New Delhi: The CAG has submitted its report on AgustaWestland chopper deal in which the government auditor is understood to have raised questions over various aspects of the deal, including conduct of trials outside the country despite the Defence Ministry rejecting such a proposal twice.
The report prepared by former CAG Vinod Rai on the Rs 3,600 crore deal for 12 VVIP choppers was submitted on April 25.
The CBI is currently investigating corruption allegations in the Rs Rs 3,600 crore deal after the arrest of two former CEOs of Finmeccanica and AgustaWestland in Italy.
In its report, the CAG is understood to have raised questions over holding trials of the two helicopter vendors - American Sikorsky and Anglo-Italian AgustaWestland - outside the country, sources said.
The auditor is believed to have noted that the trials should have been held in India since the helicopters to be procured were to be operated within the country. In this context, the Comptroller and Auditor General has referred to the rejection of the proposal for conducting trials outside the country twice earlier by Defence Ministry.
The Defence Procurement Board (DPB), headed by the then Defence Secretary, had returned the IAF file recommending the trials to be held in foreign countries. However, the IAF continued to insist on holding the trials outside the country, prompting the DPB to clear the proposal.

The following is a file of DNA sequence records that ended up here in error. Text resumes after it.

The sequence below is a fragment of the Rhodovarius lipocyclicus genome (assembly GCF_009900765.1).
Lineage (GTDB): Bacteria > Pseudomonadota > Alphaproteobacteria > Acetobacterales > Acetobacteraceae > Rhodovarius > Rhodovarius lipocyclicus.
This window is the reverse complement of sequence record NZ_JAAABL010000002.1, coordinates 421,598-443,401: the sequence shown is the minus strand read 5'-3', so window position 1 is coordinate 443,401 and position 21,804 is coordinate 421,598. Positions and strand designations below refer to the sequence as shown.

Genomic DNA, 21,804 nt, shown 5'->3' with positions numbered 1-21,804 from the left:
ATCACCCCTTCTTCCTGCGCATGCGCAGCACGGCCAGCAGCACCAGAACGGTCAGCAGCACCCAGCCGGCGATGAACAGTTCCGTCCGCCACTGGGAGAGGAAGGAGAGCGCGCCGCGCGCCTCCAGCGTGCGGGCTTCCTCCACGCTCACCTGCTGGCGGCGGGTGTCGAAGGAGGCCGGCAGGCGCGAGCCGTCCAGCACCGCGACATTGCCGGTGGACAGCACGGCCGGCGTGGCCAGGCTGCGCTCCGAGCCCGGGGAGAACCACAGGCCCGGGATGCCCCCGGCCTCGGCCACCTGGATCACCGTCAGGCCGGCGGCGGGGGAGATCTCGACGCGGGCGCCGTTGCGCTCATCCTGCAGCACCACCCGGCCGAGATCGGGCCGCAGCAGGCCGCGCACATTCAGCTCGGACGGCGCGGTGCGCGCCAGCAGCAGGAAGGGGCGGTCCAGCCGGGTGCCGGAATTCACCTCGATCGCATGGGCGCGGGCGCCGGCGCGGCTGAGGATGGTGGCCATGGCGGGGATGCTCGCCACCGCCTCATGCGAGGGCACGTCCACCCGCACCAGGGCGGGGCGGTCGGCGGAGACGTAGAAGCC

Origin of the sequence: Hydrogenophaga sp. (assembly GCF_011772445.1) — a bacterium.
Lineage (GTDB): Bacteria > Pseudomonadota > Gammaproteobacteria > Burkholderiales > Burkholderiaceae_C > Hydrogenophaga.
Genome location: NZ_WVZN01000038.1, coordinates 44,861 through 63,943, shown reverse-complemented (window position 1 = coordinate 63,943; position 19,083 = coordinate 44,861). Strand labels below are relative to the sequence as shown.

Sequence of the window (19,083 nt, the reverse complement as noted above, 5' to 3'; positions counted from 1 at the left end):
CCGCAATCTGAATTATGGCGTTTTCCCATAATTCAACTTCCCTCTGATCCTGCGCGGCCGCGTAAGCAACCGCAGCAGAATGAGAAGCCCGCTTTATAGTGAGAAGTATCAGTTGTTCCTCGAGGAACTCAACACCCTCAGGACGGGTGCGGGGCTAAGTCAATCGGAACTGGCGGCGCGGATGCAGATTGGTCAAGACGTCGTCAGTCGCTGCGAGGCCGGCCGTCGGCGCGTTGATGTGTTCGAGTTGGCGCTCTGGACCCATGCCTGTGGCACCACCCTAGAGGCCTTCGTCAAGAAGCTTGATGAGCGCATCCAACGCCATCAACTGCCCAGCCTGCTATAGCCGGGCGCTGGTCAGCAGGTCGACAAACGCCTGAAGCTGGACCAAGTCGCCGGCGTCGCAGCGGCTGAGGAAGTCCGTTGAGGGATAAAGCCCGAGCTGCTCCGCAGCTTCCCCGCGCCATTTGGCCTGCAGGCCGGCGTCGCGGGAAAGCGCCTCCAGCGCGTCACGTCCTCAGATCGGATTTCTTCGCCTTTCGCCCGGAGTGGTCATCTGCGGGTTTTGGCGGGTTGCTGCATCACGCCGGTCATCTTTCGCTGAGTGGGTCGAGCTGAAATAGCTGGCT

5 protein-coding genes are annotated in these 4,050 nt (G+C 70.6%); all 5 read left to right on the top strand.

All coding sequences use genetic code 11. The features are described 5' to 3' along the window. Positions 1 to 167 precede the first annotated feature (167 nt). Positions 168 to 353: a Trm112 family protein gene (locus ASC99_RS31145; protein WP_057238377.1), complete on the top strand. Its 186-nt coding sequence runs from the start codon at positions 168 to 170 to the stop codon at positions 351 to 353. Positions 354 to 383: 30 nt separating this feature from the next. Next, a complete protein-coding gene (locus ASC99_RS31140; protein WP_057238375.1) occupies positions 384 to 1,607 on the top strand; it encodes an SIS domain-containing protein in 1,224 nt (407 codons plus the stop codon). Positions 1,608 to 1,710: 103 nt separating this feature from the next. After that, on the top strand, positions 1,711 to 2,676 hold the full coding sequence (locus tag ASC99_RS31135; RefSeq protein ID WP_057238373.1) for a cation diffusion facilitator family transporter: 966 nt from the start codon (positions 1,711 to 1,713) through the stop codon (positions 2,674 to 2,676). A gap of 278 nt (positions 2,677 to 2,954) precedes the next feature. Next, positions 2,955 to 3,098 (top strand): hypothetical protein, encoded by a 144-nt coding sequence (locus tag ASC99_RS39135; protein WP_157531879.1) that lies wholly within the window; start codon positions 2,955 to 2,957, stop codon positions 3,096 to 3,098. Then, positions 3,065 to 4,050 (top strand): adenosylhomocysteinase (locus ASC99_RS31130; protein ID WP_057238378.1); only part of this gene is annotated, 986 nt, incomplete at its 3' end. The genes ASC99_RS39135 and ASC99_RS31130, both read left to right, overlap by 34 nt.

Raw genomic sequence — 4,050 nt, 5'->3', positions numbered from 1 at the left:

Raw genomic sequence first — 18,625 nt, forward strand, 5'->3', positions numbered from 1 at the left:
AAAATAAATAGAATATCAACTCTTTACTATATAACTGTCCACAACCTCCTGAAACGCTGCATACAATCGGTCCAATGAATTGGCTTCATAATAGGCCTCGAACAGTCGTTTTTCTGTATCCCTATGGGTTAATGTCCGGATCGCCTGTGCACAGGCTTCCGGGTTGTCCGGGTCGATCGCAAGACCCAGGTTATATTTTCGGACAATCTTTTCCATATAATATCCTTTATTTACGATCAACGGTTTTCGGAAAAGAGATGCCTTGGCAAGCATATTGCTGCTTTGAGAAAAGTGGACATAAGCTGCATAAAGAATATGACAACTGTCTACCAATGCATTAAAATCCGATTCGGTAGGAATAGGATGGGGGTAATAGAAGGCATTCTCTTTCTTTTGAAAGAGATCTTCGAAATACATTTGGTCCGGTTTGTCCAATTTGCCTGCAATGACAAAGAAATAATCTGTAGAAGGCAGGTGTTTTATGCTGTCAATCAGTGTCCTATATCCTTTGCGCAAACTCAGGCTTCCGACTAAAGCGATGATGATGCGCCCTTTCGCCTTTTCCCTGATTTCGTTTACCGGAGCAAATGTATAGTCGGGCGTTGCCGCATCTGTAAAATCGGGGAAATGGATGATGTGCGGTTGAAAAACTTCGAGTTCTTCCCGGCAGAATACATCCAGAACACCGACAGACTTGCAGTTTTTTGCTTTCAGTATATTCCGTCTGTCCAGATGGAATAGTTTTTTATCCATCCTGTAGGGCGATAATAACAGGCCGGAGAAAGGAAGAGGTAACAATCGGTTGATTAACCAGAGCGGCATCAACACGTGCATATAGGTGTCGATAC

After that, Defence Minister AK Antony also raised objections over the trials being held outside the country but gave his consent later on the continued insistence of the IAF. The trials of AgustaWestland helicopter were carried out in the UK while the Sikorsky chopper was tested in the US from January 16, 2008 to February 2008.
Antony and the Ministry seemed to be of the view that operational conditions in the UK and the US could not match those in India which included hot deserts, humid plains and high altitude areas such as the Siachen Glacier and the Ladakh region, they said.
The report is also believed to have mentioned the questions raised by the then Defence Minister Pranab Mukherjee over increasing the number of required choppers from eight to 12. But the ministry finally agreed after then National Security Adviser MK Narayanan stated that more choppers were required for ferrying VVIPs, after consulting the Special Protection Group and the IAF.
The CBI is currently investigating corruption allegations into the alleged Rs 362 crore scam after the arrest of two former CEOs of Finmeccanica and AgustaWestland by the Italian authorities there.
India has already received three of the 12 helicopters for which the deal was struck in 2010 for Rs 3,600 crore. After the scam broke out, Antony had said that India can "get its money back even at this stage".
He had said, "If the Indian government paid any amount of the money, as per the provisions of the integrity pact, we can get back the entire money we paid to the vendor."
The Indian government has also become a party to the ongoing trials in the case in Italy and has told the court there that its order in the case would not be binding on it and it will reserve the right to seek legal remedies available to it under the Indian Constitution.
With Additional Inputs From PTI